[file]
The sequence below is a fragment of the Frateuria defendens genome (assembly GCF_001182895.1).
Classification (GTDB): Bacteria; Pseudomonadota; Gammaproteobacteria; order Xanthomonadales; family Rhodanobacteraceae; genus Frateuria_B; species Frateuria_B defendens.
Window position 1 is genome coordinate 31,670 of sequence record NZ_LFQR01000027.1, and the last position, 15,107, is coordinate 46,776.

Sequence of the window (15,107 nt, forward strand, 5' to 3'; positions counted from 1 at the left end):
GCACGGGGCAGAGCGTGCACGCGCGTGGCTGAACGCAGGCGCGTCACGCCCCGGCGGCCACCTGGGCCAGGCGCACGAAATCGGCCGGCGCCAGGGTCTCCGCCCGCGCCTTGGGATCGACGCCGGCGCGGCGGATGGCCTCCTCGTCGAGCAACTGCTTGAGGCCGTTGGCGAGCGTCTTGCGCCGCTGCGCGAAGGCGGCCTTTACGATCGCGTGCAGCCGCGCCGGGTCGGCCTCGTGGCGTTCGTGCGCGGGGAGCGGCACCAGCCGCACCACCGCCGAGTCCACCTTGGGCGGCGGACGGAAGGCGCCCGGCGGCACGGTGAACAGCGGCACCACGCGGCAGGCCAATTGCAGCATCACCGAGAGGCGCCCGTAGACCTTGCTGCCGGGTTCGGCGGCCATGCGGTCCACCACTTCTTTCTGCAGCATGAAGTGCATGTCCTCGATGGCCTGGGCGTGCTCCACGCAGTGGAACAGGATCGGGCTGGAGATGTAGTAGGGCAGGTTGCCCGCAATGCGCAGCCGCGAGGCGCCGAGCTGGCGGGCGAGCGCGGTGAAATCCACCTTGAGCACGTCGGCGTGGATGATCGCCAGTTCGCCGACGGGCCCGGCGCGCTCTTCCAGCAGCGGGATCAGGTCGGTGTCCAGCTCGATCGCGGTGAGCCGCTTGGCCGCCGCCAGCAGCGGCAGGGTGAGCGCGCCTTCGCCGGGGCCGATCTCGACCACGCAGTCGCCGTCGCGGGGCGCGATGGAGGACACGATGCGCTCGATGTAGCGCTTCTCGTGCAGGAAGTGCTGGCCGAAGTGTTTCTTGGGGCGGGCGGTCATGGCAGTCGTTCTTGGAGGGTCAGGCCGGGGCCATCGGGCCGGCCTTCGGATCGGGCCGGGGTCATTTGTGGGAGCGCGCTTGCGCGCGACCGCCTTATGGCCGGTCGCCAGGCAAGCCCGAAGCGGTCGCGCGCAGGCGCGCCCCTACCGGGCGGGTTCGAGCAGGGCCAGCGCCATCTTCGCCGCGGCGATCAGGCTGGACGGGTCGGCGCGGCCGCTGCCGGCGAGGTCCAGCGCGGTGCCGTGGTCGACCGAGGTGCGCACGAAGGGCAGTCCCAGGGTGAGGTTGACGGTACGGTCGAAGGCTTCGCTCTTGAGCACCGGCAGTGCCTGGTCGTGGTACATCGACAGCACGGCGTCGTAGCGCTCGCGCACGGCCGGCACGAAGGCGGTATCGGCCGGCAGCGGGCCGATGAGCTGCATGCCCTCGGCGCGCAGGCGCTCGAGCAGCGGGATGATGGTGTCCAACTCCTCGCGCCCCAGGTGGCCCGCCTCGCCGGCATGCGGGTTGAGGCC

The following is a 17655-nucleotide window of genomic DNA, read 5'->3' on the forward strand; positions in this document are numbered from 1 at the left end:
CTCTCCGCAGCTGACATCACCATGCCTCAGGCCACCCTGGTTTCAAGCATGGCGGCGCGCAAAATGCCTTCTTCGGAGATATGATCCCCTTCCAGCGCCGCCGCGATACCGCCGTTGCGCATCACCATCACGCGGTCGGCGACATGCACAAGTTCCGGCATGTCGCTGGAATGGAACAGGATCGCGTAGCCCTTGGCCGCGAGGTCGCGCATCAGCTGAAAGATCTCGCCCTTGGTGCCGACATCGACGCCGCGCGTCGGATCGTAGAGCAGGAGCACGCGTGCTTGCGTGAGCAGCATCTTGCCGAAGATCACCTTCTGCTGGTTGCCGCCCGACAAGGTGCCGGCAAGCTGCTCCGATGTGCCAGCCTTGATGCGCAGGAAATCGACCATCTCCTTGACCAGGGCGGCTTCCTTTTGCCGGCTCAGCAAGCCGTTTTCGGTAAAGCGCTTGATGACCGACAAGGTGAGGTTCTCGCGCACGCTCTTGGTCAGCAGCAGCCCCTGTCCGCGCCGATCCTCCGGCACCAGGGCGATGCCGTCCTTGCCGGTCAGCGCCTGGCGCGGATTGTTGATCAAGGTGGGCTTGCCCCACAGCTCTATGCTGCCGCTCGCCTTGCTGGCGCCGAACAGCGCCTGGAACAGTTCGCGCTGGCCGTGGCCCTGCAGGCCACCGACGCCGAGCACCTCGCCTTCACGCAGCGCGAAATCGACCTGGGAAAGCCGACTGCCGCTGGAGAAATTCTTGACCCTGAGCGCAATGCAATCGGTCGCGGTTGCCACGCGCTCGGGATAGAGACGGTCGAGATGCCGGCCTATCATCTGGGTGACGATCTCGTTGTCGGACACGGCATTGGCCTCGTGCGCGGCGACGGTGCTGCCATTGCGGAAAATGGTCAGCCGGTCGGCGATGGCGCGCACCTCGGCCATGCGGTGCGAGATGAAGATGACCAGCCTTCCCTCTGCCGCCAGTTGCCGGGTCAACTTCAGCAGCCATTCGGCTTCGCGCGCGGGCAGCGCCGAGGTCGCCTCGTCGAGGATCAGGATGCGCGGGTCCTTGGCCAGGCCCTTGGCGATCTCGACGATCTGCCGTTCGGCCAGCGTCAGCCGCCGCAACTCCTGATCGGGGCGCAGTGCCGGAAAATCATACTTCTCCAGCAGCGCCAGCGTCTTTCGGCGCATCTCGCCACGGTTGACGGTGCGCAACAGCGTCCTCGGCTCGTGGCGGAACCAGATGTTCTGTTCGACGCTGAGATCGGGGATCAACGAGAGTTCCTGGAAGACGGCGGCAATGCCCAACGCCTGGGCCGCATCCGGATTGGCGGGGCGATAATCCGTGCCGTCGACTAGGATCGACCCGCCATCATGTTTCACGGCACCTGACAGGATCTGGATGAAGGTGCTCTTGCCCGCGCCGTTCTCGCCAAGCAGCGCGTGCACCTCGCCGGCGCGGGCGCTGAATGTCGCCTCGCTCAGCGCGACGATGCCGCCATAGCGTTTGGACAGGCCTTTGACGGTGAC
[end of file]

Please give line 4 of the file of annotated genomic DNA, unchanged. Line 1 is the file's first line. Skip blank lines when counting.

Sequence of the window (15,107 nt, forward strand, 5' to 3'; positions counted from 1 at the left end):